The “best before” is one of the first things we look for when picking items such as milk and eggs.
But be careful with this -. “Best before” may not be the best indicator of freshness when it comes eggs
The FDA does not require egg producers to mark their cards with a “best by” date-it is up to manufacturers to decide whether or not to do so.
The optional “best before” does not say how old the eggs can be. Instead, you should look at another label on the package, which is usually located below the “best before”.
This label includes a number, called the Julian calendar, which marks the day of the year in which the eggs were placed in the carton. For example, if the label contains the number 358, then the eggs were packed on December 24
This means that if you took an egg carton containing the Julian date of 358 on January 20, eggs would be at least twenty-six days of age.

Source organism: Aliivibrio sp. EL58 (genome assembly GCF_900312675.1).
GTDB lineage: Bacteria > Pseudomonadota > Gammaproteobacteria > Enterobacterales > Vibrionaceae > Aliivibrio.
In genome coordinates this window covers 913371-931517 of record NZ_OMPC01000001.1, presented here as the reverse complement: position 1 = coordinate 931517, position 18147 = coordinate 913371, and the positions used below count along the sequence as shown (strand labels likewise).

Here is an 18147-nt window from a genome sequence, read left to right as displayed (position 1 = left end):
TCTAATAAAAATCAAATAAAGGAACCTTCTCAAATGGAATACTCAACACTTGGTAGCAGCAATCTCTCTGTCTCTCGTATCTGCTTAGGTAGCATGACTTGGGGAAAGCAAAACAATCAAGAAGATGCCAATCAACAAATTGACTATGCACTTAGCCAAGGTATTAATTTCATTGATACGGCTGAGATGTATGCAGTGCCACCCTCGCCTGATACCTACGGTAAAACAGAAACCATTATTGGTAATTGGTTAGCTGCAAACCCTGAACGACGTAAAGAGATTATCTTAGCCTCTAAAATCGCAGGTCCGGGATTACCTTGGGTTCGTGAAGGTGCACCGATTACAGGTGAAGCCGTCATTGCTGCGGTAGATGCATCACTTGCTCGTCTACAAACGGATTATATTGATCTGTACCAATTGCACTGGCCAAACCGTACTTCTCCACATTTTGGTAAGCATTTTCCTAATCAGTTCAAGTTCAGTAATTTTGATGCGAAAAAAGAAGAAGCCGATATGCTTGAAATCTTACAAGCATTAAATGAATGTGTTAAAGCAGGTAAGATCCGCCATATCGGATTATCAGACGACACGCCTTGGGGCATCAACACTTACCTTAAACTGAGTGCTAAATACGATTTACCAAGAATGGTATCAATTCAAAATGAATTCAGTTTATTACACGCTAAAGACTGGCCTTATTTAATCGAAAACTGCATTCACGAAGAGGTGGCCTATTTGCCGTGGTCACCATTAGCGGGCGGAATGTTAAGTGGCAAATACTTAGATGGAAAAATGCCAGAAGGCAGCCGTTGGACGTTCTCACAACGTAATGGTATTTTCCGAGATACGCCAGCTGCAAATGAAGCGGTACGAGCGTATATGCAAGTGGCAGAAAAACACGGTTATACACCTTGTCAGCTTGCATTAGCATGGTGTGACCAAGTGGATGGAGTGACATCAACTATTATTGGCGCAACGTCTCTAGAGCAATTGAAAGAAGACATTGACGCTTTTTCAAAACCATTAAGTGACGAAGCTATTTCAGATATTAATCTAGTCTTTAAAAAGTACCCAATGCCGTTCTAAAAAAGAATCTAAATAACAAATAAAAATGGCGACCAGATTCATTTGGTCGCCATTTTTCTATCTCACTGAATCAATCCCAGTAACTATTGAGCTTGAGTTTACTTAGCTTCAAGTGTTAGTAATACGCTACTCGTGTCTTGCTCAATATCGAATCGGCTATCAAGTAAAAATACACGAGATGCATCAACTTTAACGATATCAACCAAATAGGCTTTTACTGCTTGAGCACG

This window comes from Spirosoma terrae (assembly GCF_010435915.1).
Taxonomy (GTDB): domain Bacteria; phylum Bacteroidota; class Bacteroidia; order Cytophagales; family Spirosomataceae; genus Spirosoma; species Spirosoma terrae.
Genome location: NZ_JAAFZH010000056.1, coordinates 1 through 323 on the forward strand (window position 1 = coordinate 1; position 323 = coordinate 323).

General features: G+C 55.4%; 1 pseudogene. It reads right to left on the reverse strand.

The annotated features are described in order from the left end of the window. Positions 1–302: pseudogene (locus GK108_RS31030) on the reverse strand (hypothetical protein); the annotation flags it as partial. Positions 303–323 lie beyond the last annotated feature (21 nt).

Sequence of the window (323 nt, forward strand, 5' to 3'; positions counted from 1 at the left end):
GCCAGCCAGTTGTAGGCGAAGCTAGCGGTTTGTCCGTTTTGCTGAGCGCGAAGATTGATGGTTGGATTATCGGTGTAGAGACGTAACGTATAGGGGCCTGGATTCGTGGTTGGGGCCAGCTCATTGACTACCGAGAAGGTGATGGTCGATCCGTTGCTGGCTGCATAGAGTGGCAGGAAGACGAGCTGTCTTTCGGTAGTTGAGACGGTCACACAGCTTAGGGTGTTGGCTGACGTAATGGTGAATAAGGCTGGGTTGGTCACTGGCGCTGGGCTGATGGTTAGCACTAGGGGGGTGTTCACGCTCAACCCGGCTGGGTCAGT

It is important to note that the Inspection Service and Food Safety says that when cooled to forty-five degrees Fahrenheit, eggs should be good for four to five weeks after the date of Julian. As a result, regardless of what the “best” label may say, in the example given it is likely to take another week or more to use the eggs before they are damaged.
So if you’re buying eggs, look at the Julian date, and if it is more than forty days old, the best thing to do is take a different cardboard box.
This article was originally published on http://www.naturehealthandbeauty.com/ever-noticed-numbers-egg-cartons-best-date-heres-really-mean/